Hwei-Lan comes back from Flushing laden with groceries: pork shoulder, bean shoots, persimmons, spinach, tofu, eggplant, fresh fish and shrimp. Wil's bringing a friend home for dinner tonight, a good Chinese girl. Idly, Hwei-Lan wonders what she ought to cook- steamed trout with ginger? Shrimp sauteed with garlic? She has the ingredients for stinky tofu, but the apartment will smell terribly of it, even if it tastes delicious.
She could make dumplings, too- better than the frozen kind her daughter likes. Hwei-Lan pauses on the stairs, remembering another instance two years ago when she brought Wil groceries.
There was a girl that time as well, not that she'd known it then. No, she waited outside for nearly ten minutes, the sack of dumplings slowly thawing in her hands, until finally she'd used the spare key so she could put them in Wil's freezer, and. Well. Wil hadn't been particularly careful; Hwei-Lan had seen far more of her daughter and her daughter's friend than was appropriate- all skin, and hair, and tangled sheets. She'd ended up dropping the dumplings on the kitchen table and running outside to compose herself.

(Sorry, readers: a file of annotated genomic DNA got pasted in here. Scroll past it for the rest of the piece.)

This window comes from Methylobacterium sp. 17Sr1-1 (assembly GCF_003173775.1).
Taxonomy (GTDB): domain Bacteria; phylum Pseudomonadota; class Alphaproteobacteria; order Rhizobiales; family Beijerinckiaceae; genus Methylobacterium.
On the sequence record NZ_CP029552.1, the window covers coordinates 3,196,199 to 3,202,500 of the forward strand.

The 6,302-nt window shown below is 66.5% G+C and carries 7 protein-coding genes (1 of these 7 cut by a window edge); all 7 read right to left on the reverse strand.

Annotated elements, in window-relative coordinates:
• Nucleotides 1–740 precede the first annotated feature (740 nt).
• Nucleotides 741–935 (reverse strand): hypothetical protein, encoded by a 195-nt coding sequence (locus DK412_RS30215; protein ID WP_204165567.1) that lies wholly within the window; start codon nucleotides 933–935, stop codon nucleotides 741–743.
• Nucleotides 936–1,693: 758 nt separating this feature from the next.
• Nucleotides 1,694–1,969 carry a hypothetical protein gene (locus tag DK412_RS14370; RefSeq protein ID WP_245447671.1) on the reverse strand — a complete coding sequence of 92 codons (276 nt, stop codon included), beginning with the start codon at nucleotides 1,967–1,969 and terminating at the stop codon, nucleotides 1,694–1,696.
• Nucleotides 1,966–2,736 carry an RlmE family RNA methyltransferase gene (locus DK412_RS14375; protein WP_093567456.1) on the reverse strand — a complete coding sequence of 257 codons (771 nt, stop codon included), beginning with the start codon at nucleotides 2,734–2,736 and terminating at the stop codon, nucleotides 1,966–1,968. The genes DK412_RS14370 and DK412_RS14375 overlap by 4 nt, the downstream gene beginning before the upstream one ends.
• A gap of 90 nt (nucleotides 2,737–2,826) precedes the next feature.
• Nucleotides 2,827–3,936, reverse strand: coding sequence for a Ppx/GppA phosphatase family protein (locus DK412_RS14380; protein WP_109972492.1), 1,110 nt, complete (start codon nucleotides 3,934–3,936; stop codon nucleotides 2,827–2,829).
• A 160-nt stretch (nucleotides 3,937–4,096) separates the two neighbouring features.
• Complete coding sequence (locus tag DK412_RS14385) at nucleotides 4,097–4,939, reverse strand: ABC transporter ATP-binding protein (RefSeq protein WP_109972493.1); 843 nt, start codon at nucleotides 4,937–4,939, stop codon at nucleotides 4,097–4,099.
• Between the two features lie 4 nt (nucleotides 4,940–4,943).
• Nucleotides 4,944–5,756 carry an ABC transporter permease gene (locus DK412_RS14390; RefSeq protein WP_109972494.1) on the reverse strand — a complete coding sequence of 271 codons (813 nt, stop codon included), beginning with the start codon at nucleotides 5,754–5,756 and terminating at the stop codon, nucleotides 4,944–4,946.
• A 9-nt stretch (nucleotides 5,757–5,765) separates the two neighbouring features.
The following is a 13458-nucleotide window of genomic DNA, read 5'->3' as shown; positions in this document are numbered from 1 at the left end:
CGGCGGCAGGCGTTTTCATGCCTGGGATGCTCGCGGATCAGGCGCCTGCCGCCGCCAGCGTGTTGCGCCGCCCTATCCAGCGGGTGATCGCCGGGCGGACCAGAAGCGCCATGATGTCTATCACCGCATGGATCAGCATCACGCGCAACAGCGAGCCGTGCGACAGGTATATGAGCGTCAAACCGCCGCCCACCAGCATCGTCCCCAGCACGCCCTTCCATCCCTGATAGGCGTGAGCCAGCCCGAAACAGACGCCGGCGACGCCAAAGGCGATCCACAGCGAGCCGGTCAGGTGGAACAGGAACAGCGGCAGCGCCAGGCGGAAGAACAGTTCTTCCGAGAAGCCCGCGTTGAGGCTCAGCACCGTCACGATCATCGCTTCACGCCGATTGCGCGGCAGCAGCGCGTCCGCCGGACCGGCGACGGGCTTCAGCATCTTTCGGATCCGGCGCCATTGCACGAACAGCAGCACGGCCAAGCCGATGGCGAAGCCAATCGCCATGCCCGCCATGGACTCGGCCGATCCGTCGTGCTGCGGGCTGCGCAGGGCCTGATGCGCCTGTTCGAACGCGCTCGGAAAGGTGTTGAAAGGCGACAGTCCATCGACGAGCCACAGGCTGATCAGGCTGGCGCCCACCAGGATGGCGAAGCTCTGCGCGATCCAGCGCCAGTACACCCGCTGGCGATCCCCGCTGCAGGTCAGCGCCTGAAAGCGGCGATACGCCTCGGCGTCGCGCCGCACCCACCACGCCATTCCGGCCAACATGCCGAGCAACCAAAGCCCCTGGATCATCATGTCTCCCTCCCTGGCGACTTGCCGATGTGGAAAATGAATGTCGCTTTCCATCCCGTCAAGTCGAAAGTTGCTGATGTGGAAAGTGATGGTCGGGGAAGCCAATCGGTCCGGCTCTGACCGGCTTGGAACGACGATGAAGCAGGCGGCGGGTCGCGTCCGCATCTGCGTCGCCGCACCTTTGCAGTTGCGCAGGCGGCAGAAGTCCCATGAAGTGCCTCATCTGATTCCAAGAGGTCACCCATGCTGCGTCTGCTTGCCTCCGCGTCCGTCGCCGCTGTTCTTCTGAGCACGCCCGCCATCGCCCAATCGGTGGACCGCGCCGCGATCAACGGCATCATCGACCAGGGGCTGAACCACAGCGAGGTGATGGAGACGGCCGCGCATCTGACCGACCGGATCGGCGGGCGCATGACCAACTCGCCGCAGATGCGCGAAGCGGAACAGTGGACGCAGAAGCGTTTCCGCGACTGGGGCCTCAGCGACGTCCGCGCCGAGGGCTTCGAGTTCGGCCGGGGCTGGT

No; perhaps not dumplings, then. She opens the door to her daughter's apartment and puts away the groceries, leaving the persimmons in a bowl on the table.
This girl is different; important. She can feel it. Wil has never been very good at keeping secrets from her, and now that Hwei-Lan knows what she knows, she can recognize Wil's avoidance game for what it is. She can't help hoping that her daughter will marry one of the suitable young men at their dinner parties, but she knows better than to think that Wil will change her mind once she's set her heart on something.
Someone. Hwei-Lan frowns.
Trout, she decides. Some people are allergic to shellfish, and it would be a shame to waste good prawns.